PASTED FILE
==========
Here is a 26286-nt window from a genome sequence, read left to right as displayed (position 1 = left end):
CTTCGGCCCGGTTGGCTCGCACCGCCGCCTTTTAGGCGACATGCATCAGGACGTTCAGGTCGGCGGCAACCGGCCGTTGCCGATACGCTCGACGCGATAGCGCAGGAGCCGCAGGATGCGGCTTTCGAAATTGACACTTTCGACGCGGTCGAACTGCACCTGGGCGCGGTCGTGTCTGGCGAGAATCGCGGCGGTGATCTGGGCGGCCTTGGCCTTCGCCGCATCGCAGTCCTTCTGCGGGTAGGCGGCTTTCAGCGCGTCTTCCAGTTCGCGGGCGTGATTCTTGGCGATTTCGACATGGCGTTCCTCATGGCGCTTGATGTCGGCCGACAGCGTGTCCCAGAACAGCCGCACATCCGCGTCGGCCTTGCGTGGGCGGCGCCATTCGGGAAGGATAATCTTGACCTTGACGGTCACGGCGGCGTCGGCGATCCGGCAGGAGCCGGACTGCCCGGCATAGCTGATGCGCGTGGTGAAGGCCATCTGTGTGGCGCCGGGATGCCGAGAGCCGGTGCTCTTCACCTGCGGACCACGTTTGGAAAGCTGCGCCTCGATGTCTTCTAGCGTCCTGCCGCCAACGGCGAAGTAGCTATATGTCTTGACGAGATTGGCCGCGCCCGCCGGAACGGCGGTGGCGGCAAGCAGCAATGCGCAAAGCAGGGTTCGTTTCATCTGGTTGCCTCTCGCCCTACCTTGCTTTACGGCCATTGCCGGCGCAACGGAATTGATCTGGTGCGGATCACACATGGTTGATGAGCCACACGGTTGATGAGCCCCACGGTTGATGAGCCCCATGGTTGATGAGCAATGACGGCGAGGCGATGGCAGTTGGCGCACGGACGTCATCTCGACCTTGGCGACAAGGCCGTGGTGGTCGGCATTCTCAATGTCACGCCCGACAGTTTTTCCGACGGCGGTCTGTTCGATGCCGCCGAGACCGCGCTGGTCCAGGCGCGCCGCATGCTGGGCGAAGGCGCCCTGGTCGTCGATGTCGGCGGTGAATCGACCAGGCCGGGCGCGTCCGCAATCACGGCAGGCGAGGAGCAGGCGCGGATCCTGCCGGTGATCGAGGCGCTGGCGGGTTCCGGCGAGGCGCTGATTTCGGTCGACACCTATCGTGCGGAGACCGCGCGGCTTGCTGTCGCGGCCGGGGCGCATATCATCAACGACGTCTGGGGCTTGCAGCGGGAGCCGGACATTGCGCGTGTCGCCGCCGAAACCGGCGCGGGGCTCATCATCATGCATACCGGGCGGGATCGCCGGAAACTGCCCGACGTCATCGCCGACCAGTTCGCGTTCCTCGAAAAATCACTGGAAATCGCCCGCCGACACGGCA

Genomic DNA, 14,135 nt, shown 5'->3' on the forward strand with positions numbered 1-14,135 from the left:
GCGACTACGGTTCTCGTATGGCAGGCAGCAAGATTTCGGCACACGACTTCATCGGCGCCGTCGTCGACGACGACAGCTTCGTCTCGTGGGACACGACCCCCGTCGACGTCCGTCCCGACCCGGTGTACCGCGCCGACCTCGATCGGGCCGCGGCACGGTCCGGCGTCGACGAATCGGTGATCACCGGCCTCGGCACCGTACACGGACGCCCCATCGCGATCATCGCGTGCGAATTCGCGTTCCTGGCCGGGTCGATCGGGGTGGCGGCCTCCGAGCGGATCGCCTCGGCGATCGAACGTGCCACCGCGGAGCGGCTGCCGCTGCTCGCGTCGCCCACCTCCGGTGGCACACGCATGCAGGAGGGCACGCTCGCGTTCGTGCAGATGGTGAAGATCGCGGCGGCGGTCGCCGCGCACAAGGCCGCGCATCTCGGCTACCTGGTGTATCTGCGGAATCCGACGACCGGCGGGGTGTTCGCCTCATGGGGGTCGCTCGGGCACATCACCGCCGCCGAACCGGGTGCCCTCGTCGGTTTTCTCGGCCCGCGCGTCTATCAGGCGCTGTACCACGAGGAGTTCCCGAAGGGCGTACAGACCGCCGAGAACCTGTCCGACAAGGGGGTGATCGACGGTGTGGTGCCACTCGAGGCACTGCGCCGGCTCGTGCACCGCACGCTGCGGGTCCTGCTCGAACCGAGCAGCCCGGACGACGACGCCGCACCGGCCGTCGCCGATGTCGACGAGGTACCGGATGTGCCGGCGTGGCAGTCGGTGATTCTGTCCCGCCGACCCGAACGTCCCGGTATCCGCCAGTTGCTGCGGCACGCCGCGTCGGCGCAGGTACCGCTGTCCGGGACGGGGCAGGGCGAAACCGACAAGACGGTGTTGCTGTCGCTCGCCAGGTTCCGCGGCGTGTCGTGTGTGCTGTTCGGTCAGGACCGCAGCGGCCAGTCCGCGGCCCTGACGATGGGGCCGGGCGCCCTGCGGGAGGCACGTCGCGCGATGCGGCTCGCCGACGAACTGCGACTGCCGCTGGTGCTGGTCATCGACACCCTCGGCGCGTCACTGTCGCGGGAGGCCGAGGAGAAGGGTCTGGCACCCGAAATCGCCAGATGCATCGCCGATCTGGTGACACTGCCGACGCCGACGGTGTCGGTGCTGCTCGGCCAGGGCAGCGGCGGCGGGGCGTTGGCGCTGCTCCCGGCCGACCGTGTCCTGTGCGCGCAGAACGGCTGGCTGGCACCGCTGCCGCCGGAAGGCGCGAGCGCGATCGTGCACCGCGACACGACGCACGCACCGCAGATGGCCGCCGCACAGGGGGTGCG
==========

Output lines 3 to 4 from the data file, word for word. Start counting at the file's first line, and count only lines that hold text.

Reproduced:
Genomic DNA, 14,135 nt, shown 5'->3' on the forward strand with positions numbered 1-14,135 from the left:
GCGACTACGGTTCTCGTATGGCAGGCAGCAAGATTTCGGCACACGACTTCATCGGCGCCGTCGTCGACGACGACAGCTTCGTCTCGTGGGACACGACCCCCGTCGACGTCCGTCCCGACCCGGTGTACCGCGCCGACCTCGATCGGGCCGCGGCACGGTCCGGCGTCGACGAATCGGTGATCACCGGCCTCGGCACCGTACACGGACGCCCCATCGCGATCATCGCGTGCGAATTCGCGTTCCTGGCCGGGTCGATCGGGGTGGCGGCCTCCGAGCGGATCGCCTCGGCGATCGAACGTGCCACCGCGGAGCGGCTGCCGCTGCTCGCGTCGCCCACCTCCGGTGGCACACGCATGCAGGAGGGCACGCTCGCGTTCGTGCAGATGGTGAAGATCGCGGCGGCGGTCGCCGCGCACAAGGCCGCGCATCTCGGCTACCTGGTGTATCTGCGGAATCCGACGACCGGCGGGGTGTTCGCCTCATGGGGGTCGCTCGGGCACATCACCGCCGCCGAACCGGGTGCCCTCGTCGGTTTTCTCGGCCCGCGCGTCTATCAGGCGCTGTACCACGAGGAGTTCCCGAAGGGCGTACAGACCGCCGAGAACCTGTCCGACAAGGGGGTGATCGACGGTGTGGTGCCACTCGAGGCACTGCGCCGGCTCGTGCACCGCACGCTGCGGGTCCTGCTCGAACCGAGCAGCCCGGACGACGACGCCGCACCGGCCGTCGCCGATGTCGACGAGGTACCGGATGTGCCGGCGTGGCAGTCGGTGATTCTGTCCCGCCGACCCGAACGTCCCGGTATCCGCCAGTTGCTGCGGCACGCCGCGTCGGCGCAGGTACCGCTGTCCGGGACGGGGCAGGGCGAAACCGACAAGACGGTGTTGCTGTCGCTCGCCAGGTTCCGCGGCGTGTCGTGTGTGCTGTTCGGTCAGGACCGCAGCGGCCAGTCCGCGGCCCTGACGATGGGGCCGGGCGCCCTGCGGGAGGCACGTCGCGCGATGCGGCTCGCCGACGAACTGCGACTGCCGCTGGTGCTGGTCATCGACACCCTCGGCGCGTCACTGTCGCGGGAGGCCGAGGAGAAGGGTCTGGCACCCGAAATCGCCAGATGCATCGCCGATCTGGTGACACTGCCGACGCCGACGGTGTCGGTGCTGCTCGGCCAGGGCAGCGGCGGCGGGGCGTTGGCGCTGCTCCCGGCCGACCGTGTCCTGTGCGCGCAGAACGGCTGGCTGGCACCGCTGCCGCCGGAAGGCGCGAGCGCGATCGTGCACCGCGACACGACGCACGCACCGCAGATGGCCGCCGCACAGGGGGTGCG